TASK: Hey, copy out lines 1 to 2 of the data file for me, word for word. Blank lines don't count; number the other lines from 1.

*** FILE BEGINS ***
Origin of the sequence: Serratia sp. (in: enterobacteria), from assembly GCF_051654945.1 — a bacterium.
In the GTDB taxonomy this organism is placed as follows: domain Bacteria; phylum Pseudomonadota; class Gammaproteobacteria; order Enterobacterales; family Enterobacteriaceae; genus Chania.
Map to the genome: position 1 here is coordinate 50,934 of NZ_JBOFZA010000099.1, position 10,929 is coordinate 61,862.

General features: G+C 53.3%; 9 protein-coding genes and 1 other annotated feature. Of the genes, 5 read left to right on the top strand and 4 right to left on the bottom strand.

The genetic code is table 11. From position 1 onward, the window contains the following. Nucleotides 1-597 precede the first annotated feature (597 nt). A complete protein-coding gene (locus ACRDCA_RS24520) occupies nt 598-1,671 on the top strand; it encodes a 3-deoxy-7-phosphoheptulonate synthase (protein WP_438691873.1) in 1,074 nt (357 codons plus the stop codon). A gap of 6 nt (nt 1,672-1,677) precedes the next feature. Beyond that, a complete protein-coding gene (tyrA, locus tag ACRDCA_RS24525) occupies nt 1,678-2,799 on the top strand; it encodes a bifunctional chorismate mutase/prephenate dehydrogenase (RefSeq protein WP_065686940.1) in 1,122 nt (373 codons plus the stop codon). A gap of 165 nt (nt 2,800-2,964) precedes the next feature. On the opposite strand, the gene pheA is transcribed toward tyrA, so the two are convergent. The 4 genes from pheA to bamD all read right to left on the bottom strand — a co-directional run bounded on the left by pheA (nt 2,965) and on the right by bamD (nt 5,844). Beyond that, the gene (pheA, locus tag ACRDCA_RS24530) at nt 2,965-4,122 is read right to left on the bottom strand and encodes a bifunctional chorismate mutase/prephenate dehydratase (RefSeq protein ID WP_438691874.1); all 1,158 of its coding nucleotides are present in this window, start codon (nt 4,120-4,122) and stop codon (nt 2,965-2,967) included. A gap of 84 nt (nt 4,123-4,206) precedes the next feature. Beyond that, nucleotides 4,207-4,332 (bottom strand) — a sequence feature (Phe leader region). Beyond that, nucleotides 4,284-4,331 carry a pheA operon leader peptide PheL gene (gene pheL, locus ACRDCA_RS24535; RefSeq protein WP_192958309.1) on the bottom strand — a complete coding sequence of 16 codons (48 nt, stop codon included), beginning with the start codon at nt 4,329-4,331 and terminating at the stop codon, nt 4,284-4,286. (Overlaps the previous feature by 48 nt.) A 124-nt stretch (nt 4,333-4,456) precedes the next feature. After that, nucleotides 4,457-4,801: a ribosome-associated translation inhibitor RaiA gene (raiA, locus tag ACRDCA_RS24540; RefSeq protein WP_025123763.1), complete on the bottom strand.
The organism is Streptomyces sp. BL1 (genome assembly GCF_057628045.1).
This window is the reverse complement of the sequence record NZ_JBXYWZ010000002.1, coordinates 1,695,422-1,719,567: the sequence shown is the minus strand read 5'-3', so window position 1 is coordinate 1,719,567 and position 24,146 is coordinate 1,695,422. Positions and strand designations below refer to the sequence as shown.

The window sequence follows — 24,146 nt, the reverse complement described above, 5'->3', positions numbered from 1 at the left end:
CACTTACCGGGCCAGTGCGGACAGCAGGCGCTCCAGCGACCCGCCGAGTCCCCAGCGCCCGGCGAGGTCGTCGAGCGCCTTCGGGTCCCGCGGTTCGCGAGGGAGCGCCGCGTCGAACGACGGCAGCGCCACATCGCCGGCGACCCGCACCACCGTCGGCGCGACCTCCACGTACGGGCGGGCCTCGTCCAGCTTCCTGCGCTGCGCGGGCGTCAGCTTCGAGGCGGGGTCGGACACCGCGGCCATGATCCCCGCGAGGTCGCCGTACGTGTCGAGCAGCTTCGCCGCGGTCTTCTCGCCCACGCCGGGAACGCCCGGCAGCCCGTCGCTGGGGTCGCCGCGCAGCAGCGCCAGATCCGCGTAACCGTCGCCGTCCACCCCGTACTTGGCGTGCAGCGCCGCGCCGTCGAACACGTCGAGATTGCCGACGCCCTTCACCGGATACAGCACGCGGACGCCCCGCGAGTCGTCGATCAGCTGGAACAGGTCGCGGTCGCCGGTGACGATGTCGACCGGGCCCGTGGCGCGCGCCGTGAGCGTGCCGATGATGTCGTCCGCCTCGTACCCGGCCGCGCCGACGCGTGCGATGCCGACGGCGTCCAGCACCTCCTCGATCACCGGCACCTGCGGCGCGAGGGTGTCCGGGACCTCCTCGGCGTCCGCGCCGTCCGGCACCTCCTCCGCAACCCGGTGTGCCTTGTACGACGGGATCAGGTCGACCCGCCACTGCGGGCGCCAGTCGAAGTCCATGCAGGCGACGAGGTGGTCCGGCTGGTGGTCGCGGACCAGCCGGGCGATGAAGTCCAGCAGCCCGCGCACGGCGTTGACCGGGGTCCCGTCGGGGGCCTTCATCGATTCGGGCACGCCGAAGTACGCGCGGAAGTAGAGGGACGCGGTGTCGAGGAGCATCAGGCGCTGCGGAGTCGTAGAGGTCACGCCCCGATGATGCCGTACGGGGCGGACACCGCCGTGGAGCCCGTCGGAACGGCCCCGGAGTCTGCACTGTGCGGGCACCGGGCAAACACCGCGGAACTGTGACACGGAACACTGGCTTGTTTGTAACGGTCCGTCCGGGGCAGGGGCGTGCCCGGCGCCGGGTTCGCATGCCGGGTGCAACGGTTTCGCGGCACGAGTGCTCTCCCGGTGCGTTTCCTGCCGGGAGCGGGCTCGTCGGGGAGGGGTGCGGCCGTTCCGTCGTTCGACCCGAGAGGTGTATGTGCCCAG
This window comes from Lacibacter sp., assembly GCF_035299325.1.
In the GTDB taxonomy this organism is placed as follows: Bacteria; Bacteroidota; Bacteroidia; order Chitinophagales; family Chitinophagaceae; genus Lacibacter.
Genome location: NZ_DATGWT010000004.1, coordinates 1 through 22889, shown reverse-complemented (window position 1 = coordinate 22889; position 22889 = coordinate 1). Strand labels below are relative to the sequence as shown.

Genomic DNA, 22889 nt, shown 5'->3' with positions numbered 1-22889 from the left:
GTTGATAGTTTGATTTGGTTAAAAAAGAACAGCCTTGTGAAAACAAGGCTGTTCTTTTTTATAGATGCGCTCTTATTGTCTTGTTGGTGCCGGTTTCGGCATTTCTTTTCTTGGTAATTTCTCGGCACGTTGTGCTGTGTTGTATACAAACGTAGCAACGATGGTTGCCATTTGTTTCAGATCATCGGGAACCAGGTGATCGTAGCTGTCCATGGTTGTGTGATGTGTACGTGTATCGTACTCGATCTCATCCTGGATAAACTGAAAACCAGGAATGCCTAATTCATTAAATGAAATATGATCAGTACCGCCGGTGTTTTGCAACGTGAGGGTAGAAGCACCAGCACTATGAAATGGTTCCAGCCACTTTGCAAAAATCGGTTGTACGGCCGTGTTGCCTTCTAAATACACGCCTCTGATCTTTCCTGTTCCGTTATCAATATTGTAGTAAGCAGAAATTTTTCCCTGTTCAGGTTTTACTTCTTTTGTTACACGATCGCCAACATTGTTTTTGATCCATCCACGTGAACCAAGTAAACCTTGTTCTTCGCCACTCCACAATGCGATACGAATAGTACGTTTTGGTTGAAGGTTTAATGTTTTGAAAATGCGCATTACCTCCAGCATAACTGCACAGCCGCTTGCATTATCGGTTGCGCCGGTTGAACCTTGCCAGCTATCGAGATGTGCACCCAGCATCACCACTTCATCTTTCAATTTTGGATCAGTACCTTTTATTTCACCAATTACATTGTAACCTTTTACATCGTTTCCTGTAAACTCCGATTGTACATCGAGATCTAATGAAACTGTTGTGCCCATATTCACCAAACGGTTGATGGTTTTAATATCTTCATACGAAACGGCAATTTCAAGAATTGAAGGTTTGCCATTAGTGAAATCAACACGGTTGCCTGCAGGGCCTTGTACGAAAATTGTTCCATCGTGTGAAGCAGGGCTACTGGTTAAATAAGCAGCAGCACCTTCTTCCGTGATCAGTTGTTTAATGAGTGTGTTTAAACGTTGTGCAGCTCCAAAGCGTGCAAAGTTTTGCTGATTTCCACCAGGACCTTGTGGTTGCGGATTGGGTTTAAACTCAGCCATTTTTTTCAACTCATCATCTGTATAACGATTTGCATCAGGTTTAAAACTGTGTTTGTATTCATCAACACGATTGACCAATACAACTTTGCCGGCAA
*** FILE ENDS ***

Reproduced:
Origin of the sequence: Serratia sp. (in: enterobacteria), from assembly GCF_051654945.1 — a bacterium.
In the GTDB taxonomy this organism is placed as follows: domain Bacteria; phylum Pseudomonadota; class Gammaproteobacteria; order Enterobacterales; family Enterobacteriaceae; genus Chania.